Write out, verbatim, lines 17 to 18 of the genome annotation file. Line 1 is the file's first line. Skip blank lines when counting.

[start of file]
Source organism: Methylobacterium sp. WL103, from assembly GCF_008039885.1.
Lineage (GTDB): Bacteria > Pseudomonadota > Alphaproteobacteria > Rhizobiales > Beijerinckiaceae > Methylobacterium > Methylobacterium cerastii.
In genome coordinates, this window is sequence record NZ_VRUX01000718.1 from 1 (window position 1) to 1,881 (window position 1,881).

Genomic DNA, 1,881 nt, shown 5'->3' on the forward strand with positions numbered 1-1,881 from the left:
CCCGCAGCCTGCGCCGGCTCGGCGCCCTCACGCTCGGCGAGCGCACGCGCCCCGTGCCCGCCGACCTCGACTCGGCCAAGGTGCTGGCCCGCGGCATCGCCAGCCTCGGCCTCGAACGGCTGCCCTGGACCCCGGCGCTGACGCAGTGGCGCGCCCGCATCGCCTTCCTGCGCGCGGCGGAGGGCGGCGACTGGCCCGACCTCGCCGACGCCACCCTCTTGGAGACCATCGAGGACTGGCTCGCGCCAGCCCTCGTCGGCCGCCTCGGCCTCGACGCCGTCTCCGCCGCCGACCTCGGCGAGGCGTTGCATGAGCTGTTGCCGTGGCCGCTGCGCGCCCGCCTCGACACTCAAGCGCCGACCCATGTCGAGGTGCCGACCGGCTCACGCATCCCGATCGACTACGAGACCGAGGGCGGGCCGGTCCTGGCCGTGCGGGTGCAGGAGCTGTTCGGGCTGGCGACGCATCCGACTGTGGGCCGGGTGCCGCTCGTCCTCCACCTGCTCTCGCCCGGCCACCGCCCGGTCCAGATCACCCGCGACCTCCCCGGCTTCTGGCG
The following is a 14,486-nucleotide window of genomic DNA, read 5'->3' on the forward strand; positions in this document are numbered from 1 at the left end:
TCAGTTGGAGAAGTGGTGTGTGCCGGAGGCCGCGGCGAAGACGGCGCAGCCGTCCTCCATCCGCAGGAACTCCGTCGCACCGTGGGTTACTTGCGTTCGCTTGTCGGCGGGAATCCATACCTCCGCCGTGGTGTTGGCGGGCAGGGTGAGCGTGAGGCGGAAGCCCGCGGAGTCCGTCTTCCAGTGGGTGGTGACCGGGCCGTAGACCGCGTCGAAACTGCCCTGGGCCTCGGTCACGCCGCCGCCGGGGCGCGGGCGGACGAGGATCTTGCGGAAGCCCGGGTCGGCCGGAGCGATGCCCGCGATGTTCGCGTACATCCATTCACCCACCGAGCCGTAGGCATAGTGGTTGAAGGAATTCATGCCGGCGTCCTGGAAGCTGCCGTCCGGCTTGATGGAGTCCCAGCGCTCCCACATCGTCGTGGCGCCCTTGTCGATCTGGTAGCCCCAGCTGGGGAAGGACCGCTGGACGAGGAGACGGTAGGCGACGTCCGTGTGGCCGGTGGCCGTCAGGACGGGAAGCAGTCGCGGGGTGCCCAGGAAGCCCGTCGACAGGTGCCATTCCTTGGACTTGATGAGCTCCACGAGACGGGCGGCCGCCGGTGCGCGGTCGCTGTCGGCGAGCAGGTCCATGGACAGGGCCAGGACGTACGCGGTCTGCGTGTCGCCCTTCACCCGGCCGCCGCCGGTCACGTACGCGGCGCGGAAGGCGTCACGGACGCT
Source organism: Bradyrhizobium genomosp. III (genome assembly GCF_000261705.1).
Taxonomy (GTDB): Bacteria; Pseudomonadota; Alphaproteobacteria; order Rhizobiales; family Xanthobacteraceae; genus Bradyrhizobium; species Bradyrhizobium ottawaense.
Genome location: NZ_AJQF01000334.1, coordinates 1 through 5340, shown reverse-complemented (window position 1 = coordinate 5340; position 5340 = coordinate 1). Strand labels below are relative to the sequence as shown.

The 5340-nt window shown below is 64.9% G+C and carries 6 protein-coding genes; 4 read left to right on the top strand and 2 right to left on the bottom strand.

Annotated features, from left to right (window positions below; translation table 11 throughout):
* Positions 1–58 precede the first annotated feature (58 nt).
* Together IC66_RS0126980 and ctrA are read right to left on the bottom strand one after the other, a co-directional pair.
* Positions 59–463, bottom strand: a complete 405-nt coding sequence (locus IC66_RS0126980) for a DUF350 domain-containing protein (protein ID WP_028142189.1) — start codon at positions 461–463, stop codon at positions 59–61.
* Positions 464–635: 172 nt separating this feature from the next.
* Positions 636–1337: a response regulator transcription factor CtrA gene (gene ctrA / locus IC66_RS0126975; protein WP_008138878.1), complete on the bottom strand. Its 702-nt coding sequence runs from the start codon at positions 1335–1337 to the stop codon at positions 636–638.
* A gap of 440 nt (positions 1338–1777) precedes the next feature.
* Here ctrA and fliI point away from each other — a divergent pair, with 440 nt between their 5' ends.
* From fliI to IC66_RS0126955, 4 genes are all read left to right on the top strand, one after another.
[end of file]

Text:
* Positions 636–1337: a response regulator transcription factor CtrA gene (gene ctrA / locus IC66_RS0126975; protein WP_008138878.1), complete on the bottom strand. Its 702-nt coding sequence runs from the start codon at positions 1335–1337 to the stop codon at positions 636–638.
* A gap of 440 nt (positions 1338–1777) precedes the next feature.